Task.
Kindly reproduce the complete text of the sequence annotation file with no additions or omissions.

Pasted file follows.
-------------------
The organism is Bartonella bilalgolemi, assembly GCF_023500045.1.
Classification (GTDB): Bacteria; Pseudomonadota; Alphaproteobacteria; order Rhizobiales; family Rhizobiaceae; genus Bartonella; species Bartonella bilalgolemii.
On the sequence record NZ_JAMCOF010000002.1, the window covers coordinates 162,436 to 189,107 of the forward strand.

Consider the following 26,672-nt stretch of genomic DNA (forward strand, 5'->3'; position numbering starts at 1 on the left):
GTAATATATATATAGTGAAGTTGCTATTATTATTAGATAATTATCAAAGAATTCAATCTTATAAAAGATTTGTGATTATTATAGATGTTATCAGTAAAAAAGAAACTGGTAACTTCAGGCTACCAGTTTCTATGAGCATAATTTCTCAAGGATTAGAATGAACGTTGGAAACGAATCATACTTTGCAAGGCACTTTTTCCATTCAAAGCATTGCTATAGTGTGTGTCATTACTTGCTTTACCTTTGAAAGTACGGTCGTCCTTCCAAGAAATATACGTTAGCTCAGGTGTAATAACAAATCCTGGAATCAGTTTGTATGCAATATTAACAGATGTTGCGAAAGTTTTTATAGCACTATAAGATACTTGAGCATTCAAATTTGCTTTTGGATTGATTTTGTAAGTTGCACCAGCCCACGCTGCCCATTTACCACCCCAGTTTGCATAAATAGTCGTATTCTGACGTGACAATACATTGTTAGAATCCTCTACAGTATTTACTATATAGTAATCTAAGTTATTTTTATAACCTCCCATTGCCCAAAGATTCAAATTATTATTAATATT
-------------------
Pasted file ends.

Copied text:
The organism is Bartonella bilalgolemi, assembly GCF_023500045.1.
Classification (GTDB): Bacteria; Pseudomonadota; Alphaproteobacteria; order Rhizobiales; family Rhizobiaceae; genus Bartonella; species Bartonella bilalgolemii.
On the sequence record NZ_JAMCOF010000002.1, the window covers coordinates 162,436 to 189,107 of the forward strand.

Consider the following 26,672-nt stretch of genomic DNA (forward strand, 5'->3'; position numbering starts at 1 on the left):
GTAATATATATATAGTGAAGTTGCTATTATTATTAGATAATTATCAAAGAATTCAATCTTATAAAAGATTTGTGATTATTATAGATGTTATCAGTAAAAAAGAAACTGGTAACTTCAGGCTACCAGTTTCTATGAGCATAATTTCTCAAGGATTAGAATGAACGTTGGAAACGAATCATACTTTGCAAGGCACTTTTTCCATTCAAAGCATTGCTATAGTGTGTGTCATTACTTGCTTTACCTTTGAAAGTACGGTCGTCCTTCCAAGAAATATACGTTAGCTCAGGTGTAATAACAAATCCTGGAATCAGTTTGTATGCAATATTAACAGATGTTGCGAAAGTTTTTATAGCACTATAAGATACTTGAGCATTCAAATTTGCTTTTGGATTGATTTTGTAAGTTGCACCAGCCCACGCTGCCCATTTACCACCCCAGTTTGCATAAATAGTCGTATTCTGACGTGACAATACATTGTTAGAATCCTCTACAGTATTTACTATATAGTAATCTAAGTTATTTTTATAACCTCCCATTGCCCAAAGATTCAAATTATTATTAATATT